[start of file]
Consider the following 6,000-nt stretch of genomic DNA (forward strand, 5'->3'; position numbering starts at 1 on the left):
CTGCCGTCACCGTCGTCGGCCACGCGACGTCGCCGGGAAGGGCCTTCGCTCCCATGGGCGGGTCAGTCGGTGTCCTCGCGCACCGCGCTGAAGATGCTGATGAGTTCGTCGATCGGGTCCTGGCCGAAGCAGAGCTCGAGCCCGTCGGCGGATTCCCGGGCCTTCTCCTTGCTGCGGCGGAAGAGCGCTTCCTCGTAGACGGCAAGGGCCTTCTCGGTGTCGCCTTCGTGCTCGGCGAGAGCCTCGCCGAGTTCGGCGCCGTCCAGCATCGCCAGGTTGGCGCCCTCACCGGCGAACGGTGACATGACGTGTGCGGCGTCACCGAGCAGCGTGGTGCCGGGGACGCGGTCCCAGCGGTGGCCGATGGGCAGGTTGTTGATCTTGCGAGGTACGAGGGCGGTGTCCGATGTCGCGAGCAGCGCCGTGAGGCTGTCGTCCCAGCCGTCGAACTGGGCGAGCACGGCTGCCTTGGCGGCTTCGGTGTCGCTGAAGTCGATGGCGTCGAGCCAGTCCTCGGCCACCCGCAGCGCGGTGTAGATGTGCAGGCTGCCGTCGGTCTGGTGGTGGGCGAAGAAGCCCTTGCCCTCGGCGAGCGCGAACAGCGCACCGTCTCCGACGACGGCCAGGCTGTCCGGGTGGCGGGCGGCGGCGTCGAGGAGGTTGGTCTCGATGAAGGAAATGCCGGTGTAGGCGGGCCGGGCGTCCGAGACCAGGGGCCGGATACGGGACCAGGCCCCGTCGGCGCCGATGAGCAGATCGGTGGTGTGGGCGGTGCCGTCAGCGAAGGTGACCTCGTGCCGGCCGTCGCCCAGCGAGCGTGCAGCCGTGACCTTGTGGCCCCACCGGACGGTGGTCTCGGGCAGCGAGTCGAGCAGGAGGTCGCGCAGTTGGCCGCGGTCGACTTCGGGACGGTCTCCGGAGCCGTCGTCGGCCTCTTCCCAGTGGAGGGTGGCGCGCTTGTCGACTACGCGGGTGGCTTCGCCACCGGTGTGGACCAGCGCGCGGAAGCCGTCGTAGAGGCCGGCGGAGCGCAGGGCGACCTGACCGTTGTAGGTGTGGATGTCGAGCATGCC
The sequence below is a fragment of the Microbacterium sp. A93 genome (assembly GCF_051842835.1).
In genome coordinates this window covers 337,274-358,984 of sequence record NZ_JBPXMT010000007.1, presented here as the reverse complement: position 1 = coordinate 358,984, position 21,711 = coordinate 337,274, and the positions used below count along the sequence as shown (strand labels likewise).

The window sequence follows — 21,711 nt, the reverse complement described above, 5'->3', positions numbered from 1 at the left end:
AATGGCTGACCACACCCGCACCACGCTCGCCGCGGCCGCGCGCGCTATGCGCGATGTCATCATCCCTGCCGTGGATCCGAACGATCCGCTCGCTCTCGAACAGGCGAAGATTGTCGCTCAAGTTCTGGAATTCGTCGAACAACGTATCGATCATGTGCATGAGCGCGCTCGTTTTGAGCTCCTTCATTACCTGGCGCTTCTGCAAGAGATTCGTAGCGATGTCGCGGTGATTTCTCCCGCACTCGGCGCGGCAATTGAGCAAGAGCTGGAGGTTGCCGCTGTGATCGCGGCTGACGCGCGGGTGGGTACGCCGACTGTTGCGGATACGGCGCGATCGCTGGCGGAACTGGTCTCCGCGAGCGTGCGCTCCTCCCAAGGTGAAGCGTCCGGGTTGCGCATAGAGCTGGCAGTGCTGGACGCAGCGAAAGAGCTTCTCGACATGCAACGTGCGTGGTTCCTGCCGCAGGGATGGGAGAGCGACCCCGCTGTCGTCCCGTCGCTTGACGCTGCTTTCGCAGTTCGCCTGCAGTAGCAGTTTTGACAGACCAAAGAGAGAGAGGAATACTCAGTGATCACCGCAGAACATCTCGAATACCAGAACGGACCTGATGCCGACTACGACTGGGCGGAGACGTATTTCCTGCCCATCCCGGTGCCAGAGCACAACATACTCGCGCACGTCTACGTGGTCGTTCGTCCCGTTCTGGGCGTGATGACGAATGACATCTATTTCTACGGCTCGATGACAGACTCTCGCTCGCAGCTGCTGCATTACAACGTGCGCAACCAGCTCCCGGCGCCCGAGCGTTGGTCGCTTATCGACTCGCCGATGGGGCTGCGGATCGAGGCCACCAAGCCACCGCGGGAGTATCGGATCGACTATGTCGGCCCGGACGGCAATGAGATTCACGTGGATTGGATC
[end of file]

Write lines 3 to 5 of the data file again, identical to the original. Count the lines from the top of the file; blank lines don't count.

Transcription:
The sequence below is a fragment of the Microbacterium sp. A93 genome (assembly GCF_051842835.1).
In genome coordinates this window covers 337,274-358,984 of sequence record NZ_JBPXMT010000007.1, presented here as the reverse complement: position 1 = coordinate 358,984, position 21,711 = coordinate 337,274, and the positions used below count along the sequence as shown (strand labels likewise).

The window sequence follows — 21,711 nt, the reverse complement described above, 5'->3', positions numbered from 1 at the left end: